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Private Schools Have Public Benefit, Says Study
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Private Schools Have Public Benefit, Says Study

Apr 2 2014, 2:33am CDT | by

In what counts as a good news day for the fee-paying education sector, a study published today claims to put a value on the public benefit of private schools. Research conducted by the consultancy...

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15 weeks ago

Private Schools Have Public Benefit, Says Study

Apr 2 2014, 2:33am CDT | by

In what counts as a good news day for the fee-paying education sector, a study published today claims to put a value on the public benefit of private schools.

Research conducted by the consultancy Oxford Economics found that Britain’s private schools contribute a gross £11.7 billion ($19.5 billion) to annual GDP, support 275,000 jobs and generate £4.7 billion ($7.8 billion) in tax revenue, £173 for every household in Britain.

This puts private education on a par with the city of Liverpool in terms of its contribution to the U.K. economy.

The report is well-timed. Despite pupil numbers bouncing back after the dip caused by the economic slump, the private, or independent, school sector in the U.K. has found itself on the defensive in recent months.

Last year, Sir Michael Wilshaw, the chief inspector of schools, accused the independent sector of refusing to commit to partnerships with publicly-funded, or state, schools, instead offering them only “crumbs off your table.”

Earlier this week, I reported on a study showing state pupils outperform those from private school at university. On top of this, above inflation increases in fees have led to fears that private education is rapidly getting out of reach for many.

The proliferation of privately-educated pupils in public life has also been seen as both a symptom and a cause of social divisions in Britain. Even Education Secretary Michael Gove, a close ally of Prime Minister David Cameron , weighed in last month, describing the number of former Eton pupils in Cameron’s inner circle as “ridiculous.” The prime minister is an Old Etonian himself.

Today’s study, commissioned by the Independent Schools Council (ISC) which represents most fee-paying schools in the U.K., should also be set against the background of pressure from the Charity Commission for private schools to justify their charitable status.

So the findings provide reassurance that private schools have public benefit, at the same time as setting out the scale of their economic importance.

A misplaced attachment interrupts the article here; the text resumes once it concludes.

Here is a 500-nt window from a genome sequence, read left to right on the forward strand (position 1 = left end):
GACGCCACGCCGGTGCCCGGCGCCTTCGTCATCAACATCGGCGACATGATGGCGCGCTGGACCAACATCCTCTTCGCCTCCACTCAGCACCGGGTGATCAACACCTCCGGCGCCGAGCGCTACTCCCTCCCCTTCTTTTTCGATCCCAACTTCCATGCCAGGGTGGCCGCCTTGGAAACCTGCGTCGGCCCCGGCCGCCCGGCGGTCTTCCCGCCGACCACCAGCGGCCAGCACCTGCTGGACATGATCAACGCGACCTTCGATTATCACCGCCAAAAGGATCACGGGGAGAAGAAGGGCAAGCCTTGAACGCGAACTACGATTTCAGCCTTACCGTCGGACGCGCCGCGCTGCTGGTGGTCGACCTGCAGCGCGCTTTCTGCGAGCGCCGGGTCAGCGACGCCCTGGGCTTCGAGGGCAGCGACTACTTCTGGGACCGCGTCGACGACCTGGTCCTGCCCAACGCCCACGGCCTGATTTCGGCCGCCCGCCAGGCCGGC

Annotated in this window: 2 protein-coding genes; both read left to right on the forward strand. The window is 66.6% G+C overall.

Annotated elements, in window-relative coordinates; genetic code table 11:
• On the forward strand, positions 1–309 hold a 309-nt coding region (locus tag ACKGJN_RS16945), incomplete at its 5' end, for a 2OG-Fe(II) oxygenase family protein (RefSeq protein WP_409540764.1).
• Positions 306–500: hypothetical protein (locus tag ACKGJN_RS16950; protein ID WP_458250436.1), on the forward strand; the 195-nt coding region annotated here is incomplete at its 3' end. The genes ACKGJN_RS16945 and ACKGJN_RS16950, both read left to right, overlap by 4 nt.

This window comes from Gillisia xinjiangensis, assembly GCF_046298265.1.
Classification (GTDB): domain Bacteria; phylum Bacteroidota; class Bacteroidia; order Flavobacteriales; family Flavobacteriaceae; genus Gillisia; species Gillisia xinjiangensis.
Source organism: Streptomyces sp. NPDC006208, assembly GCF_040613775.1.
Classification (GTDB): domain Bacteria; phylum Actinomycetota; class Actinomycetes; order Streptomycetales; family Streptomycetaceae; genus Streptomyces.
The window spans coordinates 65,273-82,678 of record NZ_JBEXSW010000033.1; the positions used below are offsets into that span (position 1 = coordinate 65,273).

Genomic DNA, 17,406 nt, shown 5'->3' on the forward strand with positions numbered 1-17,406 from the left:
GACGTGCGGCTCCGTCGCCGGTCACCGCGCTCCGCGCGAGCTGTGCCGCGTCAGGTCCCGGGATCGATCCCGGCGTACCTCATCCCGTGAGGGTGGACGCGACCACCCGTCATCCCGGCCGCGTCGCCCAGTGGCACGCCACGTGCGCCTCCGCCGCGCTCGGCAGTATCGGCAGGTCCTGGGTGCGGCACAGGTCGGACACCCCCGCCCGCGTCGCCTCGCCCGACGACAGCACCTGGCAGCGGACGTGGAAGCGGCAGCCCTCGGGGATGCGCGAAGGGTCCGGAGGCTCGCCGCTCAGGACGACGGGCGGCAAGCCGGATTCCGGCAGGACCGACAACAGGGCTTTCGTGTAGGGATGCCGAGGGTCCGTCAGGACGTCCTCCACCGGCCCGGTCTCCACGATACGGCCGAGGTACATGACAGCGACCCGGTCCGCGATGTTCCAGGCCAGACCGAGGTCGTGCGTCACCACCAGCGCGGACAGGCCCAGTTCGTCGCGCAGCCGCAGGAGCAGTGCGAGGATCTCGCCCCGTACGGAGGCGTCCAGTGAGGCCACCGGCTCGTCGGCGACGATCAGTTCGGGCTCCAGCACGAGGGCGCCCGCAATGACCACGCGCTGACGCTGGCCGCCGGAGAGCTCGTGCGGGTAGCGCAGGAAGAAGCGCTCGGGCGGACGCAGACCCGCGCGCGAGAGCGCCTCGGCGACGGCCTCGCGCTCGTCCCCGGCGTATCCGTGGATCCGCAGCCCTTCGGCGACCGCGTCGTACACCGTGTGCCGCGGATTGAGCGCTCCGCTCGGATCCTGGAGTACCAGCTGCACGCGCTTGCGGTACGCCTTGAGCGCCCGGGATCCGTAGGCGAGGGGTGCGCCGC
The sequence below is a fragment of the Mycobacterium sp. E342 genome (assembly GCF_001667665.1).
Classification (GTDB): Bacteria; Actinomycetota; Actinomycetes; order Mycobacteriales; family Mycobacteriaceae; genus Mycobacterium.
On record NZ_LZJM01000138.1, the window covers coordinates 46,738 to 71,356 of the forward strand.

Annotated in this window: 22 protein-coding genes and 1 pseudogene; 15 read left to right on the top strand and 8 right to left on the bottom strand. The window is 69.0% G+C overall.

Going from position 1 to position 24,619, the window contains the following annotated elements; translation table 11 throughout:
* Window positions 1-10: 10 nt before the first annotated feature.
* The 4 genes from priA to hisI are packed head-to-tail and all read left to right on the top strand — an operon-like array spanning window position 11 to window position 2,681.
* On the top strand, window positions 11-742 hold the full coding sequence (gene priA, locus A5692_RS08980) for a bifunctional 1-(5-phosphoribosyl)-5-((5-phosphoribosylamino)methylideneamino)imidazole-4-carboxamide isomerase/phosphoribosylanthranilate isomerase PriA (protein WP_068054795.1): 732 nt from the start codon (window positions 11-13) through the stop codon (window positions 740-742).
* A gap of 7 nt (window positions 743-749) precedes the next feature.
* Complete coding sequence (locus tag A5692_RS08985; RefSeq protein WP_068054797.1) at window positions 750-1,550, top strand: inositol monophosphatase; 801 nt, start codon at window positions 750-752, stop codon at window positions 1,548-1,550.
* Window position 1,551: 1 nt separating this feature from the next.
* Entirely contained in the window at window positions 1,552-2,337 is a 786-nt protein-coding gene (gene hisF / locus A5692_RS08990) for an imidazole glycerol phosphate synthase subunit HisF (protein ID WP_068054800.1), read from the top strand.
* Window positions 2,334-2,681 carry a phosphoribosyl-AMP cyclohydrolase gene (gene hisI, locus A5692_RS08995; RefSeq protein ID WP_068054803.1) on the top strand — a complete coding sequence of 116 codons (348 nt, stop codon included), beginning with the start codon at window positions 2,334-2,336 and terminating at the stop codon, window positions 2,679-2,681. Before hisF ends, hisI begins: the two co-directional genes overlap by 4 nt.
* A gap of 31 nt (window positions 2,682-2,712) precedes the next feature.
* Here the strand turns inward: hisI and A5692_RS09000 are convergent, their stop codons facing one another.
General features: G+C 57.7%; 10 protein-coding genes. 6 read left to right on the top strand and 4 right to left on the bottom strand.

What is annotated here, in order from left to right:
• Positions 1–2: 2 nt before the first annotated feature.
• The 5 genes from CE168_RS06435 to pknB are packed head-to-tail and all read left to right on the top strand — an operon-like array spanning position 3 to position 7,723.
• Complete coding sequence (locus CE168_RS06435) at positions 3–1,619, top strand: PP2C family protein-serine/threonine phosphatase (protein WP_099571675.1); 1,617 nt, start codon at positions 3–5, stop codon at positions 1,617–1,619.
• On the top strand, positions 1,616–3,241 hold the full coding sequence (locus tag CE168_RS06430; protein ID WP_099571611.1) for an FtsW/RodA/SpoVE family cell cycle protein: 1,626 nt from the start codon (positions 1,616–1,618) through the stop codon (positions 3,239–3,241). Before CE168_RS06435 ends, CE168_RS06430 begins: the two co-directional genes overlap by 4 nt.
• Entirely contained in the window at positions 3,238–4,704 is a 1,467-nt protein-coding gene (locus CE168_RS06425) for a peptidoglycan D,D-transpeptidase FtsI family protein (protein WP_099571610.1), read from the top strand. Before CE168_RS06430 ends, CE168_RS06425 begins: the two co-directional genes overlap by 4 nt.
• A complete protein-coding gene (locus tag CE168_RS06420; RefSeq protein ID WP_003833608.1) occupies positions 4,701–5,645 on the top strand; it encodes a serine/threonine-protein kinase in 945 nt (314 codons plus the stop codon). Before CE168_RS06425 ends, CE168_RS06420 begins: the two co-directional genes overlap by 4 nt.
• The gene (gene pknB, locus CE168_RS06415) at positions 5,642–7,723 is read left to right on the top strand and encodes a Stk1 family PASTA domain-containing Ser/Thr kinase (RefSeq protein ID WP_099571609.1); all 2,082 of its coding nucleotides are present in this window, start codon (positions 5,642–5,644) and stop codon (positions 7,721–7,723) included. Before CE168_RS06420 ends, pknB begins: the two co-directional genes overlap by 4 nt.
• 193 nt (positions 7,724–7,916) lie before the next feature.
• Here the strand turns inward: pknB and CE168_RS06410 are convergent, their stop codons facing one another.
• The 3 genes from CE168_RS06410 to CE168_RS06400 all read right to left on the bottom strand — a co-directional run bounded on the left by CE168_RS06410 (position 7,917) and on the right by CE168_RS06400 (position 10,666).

According to Matthew Burgess, general secretary of the ISC: “While our schools have been long recognised for their educational excellence, we can now see how important our schools are in stimulating growth and employment, in contributing our fair share of tax and supporting local economies and communities across the country.”

As well as analysing the contribution of the independent school sector to the economy, the researchers also estimated that the U.K.’s 2,600 private schools represent an annual saving of £3.9 billion ($6.5 billion) to the taxpayer, who would otherwise have to pay to educate those students in state schools.

There is no doubt that the U.K.’s private schools are also an international asset. The ISC’s latest census shows that one in 20 of all pupils at a UK independent school are non-British, with a big increase in recent years in the number of students from Mainland China.

It is also a brand that travels. In 2013 ISC schools taught almost 19,000 students in 29 campuses overseas, an increase of almost 50% on the year before. As education becomes an increasingly international commodity, the appeal of a British private school education could become more and more valuable.

The balance sheet is not entirely one-sided. The government estimates that charitable status is worth around £100 million a year to private schools. On top of this, the majority of teachers in private schools are trained at the taxpayer’s expense.

A study by academics at the Centre for the Economics of Education at the London School of Economics found that in 2006 private schools hired 3,300 teachers either straight from university or from state schools. Given that evidence to the House of Commons suggests it costs at least £16,000 to train a teacher, this suggests private schools are the beneficiaries of £54 million of public investment.

Even with these subtractions, the financial benefit is clear. But opposition to fee-paying schools is rarely based on their being a drain on the economy. Rather it is on the perceived unfair advantage conferred by a private education and the barriers to social mobility that independent schools are seen to represent./>/>

Many private schools have taken these concerns on board and are working with state schools in both partnership and sponsorship arrangements. But this needs to become both the norm and more widely-known if they are to have an impact in the public consciousness.

Demonstrating the economic contribution it makes will buy the private education sector some breathing space, but it will take more than hard currency to show it is a positive force in society.

*At the time of writing, the report had not been made available online. When it is, I will post a link in the comments section of this article.

Source: Forbes Business

 
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